Agent claims teens may have been killed then taken to where police found bodies

By  | 

Ozark (WTVY)-- There are indications that the murders of two Dothan teens may have occurred at a place other than where police discovered their bodies.

That's something that has been speculated but now a law enforcement officer indicates that is a possible scenario.

Investigators arrested 45-year Coley McCraney this month and charged him in the cold case murders of Tracie Hawlett and J.B. Beasley in 1999.

The 17-year olds were forced in the trunk of Beasley’s car and shot. Their bodies were found along Herring Avenue in Ozark.

However, Special Agent J. Eric Collier with the Alabama Attorney General’s Office seems to question if that's where they were killed.

“(McCraney) took them to an unknown secluded area by force of the gun used to kill them,” he stated in an affidavit seeking a search warrant.

Since the Herring Street location is well documented, Collier seems to infer the 17-year olds could have been shot at another location.

If so, that raises a huge question: How did Beasley’s Mazda 929 get to Herring Street?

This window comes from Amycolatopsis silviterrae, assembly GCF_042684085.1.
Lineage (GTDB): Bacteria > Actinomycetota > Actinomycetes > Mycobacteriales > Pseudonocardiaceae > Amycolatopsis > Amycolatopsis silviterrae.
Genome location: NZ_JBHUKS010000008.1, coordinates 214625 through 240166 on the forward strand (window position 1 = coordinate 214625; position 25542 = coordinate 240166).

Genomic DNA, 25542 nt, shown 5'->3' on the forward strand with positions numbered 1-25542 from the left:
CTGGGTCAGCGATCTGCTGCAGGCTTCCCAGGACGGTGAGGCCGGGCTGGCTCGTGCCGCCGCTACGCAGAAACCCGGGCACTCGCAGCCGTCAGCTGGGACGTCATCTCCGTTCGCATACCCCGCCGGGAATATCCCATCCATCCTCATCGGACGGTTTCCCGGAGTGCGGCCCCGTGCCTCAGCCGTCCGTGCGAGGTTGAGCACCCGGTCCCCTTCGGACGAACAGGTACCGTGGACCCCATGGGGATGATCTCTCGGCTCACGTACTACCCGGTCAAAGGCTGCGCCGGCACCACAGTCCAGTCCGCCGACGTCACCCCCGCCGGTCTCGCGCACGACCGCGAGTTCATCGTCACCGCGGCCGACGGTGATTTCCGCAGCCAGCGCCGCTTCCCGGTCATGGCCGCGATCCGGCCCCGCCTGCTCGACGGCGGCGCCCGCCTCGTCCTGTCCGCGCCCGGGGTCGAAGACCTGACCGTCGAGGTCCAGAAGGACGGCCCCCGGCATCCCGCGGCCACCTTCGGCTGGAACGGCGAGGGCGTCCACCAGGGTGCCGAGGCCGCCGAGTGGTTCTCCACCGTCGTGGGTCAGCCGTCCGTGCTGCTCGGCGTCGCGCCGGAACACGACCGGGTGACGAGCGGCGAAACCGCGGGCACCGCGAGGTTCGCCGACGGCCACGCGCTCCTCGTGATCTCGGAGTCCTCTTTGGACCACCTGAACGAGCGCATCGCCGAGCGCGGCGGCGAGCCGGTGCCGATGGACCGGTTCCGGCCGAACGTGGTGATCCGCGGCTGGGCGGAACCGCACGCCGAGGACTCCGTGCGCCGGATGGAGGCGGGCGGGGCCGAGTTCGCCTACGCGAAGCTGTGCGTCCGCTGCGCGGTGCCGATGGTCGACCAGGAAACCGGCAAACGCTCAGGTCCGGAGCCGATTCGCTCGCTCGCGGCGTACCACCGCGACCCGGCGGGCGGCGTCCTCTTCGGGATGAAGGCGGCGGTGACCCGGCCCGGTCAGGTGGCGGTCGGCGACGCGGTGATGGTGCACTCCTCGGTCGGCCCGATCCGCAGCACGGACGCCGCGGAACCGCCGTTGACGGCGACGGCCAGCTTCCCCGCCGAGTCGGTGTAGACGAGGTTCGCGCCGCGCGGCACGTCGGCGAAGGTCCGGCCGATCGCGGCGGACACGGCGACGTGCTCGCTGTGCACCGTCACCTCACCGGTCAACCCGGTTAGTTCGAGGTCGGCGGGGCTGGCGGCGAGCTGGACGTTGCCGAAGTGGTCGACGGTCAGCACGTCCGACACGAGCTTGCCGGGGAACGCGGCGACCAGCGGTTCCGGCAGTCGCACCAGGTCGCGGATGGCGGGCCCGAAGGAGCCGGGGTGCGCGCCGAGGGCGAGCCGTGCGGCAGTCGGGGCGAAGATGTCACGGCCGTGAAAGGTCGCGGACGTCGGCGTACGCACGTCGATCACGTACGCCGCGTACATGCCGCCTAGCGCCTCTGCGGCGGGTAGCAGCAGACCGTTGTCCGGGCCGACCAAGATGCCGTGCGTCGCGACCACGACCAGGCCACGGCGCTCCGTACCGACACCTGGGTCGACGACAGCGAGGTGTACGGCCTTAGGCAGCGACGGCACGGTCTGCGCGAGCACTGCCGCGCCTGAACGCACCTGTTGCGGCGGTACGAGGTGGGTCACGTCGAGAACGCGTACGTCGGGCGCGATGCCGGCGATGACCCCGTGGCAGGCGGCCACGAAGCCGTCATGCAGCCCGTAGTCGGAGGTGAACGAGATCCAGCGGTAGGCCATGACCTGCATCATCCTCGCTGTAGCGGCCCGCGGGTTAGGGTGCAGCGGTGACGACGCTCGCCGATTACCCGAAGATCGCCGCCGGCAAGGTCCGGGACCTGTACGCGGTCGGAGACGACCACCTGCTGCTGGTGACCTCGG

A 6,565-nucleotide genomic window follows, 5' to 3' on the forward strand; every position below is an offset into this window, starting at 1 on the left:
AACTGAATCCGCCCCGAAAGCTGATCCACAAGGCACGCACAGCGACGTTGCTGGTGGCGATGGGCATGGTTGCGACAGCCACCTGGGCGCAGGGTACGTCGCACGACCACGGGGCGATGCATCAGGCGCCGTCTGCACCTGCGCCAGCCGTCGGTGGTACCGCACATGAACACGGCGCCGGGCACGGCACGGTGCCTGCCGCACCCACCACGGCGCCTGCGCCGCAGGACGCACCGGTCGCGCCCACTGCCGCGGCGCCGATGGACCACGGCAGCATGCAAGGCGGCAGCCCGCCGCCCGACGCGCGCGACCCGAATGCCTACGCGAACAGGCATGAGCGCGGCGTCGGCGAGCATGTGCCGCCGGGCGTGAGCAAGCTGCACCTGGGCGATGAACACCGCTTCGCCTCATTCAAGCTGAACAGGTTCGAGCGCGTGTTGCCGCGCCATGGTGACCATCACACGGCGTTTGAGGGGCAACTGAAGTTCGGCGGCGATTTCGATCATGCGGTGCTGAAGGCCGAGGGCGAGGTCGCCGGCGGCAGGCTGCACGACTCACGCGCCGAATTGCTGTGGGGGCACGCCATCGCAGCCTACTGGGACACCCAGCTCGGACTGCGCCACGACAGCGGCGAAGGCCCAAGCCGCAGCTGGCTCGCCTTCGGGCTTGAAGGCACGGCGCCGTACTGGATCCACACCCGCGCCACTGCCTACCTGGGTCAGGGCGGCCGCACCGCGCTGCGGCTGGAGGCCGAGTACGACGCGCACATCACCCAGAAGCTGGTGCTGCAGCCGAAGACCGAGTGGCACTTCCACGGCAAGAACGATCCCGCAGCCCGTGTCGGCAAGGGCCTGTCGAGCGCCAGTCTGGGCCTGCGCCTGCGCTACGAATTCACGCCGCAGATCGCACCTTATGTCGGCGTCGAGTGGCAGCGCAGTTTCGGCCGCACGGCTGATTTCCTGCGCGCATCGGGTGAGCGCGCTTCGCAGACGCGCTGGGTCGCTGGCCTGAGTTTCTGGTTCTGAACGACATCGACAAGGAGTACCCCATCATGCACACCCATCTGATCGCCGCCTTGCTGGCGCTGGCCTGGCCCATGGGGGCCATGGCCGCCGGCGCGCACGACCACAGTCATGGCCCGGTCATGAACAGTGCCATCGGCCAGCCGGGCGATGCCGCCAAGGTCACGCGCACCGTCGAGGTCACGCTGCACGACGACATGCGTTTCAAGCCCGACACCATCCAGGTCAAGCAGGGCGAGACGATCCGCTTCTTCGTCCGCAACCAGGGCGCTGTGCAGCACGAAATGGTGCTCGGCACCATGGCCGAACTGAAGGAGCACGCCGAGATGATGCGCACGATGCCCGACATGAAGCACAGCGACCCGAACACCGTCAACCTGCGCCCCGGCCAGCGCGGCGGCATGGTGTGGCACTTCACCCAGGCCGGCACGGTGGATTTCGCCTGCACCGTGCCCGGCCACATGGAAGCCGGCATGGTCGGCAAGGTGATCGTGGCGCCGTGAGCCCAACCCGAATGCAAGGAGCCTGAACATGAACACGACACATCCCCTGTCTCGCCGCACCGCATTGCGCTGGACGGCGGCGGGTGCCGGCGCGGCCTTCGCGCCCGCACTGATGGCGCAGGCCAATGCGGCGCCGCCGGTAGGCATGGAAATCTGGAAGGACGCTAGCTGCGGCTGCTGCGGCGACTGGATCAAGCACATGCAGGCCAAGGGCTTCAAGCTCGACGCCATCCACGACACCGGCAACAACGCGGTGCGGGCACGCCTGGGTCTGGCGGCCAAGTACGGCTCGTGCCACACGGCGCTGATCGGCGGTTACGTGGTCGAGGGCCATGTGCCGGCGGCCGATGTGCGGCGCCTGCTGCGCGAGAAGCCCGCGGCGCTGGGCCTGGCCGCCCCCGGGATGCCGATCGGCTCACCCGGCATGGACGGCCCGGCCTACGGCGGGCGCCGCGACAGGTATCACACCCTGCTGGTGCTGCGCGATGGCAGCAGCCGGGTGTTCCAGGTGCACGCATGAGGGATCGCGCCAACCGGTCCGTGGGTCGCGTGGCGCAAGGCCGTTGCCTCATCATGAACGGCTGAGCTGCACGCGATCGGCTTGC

Collier also claims McCraney abducted the girls though police have never suggested they had been kidnapped which would allowed them to file two more capital murder charges under state law. Police didn't.

Meanwhile, two cell phones and a tablet police seized from McCraney’s semi-truck during his March 15 arrest will be analyzed, presumably at a new lab located in the state attorney general’s office.

The agent theorizes that phone calls and web searches potentially could reveal McCraney had heightened interest in the DNA he provided to police earlier this year.

“Based upon (my) experience, people involved in criminal activities or may be interested in obscuring their involvement may contact other parties via voice phone call, text messaging, or other methods. These same individuals will often utilize web-based search engines to research techniques associated with criminal investigations in an attempt to better understand the techniques and in a better effort to circumvent such investigative techniques,” Collier stated.

Also, Collier claims McCraney told police he did not know Beasley and Hawlett though defense attorney David Harrison has since said his client either knew or had met both girls.

A preliminary hearing next week will determine if there is sufficient evidence against McCraney to present take the case on to a Dale County Grand Jury.